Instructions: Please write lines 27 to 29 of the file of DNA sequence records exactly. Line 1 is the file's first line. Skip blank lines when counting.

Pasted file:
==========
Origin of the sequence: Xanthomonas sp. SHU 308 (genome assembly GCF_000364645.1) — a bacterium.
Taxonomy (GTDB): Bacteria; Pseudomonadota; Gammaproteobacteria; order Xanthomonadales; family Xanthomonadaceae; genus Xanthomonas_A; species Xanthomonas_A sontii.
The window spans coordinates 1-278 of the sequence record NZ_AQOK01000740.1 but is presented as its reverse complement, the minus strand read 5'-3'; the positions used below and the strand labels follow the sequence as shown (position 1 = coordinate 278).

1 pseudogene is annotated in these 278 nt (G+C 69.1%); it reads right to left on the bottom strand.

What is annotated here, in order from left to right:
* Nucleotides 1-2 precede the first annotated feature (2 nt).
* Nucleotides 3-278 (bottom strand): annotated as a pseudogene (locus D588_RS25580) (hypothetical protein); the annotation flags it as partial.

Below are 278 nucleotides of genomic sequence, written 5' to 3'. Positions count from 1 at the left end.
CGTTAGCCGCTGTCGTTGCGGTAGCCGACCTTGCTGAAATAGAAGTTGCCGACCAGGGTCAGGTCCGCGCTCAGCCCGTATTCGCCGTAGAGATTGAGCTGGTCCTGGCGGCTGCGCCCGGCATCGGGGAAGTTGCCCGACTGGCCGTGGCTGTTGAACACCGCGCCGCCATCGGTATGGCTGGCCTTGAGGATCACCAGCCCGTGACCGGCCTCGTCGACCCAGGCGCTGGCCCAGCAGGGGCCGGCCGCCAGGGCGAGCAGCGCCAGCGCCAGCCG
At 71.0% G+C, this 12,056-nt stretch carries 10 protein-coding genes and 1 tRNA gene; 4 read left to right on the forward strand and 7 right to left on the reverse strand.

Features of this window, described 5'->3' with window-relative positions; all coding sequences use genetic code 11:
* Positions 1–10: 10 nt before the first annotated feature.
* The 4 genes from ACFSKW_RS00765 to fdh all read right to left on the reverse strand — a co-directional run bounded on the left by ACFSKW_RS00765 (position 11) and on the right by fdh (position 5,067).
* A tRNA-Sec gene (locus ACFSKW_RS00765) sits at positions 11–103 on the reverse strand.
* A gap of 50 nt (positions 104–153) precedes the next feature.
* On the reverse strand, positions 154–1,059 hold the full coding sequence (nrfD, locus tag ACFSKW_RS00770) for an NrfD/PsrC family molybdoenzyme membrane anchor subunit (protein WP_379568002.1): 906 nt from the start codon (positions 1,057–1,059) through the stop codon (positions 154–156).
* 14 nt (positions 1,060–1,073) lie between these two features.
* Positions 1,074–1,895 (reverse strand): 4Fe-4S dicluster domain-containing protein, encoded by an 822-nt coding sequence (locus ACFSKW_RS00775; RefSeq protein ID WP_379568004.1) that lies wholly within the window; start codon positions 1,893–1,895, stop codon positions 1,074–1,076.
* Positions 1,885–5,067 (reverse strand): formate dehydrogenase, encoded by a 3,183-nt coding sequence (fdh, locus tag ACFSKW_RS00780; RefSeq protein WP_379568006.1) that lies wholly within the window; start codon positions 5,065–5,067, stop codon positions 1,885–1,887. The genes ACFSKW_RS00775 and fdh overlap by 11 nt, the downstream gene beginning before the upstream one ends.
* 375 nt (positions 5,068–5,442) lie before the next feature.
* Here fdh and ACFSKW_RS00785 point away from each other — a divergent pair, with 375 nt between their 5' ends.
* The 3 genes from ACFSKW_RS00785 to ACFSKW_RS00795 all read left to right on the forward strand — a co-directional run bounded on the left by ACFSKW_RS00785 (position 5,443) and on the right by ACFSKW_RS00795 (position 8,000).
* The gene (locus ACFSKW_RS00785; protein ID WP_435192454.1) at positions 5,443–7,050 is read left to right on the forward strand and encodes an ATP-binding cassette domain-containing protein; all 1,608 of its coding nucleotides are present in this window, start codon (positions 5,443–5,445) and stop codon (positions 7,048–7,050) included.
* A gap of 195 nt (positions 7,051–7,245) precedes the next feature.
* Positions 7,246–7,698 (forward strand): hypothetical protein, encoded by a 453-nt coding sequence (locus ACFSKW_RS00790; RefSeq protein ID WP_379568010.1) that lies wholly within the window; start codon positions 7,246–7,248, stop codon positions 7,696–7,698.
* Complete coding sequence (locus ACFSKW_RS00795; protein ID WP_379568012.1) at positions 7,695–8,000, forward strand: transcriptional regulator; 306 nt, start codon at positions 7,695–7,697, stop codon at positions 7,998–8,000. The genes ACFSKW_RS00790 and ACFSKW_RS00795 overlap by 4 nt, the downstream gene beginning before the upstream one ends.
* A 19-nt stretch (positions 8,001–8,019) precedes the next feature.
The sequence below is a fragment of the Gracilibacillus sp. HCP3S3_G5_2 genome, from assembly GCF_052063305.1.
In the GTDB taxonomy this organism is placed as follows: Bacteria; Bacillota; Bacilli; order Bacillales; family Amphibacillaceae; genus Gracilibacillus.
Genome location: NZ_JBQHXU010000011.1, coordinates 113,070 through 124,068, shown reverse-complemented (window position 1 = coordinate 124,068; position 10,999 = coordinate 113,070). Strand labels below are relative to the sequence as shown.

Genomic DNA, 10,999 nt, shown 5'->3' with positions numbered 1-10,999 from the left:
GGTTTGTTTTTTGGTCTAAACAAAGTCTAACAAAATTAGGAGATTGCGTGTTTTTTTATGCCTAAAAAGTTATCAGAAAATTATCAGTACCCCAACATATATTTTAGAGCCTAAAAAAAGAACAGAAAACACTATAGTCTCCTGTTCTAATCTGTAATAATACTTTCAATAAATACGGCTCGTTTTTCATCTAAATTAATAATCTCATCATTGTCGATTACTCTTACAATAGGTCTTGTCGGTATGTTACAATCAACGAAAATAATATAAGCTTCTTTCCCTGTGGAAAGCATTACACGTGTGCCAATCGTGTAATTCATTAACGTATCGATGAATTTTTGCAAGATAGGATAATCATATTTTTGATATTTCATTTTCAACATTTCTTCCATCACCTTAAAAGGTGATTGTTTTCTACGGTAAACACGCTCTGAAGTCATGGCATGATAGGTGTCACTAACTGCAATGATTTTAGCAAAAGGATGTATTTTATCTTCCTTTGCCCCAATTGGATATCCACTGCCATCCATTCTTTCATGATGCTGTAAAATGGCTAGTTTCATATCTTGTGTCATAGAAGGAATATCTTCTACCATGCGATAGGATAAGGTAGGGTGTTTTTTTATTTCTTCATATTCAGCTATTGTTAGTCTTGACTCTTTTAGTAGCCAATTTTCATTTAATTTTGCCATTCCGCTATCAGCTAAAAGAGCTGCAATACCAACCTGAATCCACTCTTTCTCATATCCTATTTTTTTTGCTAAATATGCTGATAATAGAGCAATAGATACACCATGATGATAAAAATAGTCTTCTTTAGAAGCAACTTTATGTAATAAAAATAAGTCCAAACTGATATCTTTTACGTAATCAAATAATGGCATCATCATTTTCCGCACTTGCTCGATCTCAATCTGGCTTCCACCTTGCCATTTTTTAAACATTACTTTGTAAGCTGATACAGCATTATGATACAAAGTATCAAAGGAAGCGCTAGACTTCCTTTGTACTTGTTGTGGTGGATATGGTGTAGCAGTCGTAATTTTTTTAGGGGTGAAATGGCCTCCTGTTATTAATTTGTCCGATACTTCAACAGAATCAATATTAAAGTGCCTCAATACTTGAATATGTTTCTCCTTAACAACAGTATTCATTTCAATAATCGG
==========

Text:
* A 19-nt stretch (positions 8,001–8,019) precedes the next feature.
The sequence below is a fragment of the Gracilibacillus sp. HCP3S3_G5_2 genome, from assembly GCF_052063305.1.
In the GTDB taxonomy this organism is placed as follows: Bacteria; Bacillota; Bacilli; order Bacillales; family Amphibacillaceae; genus Gracilibacillus.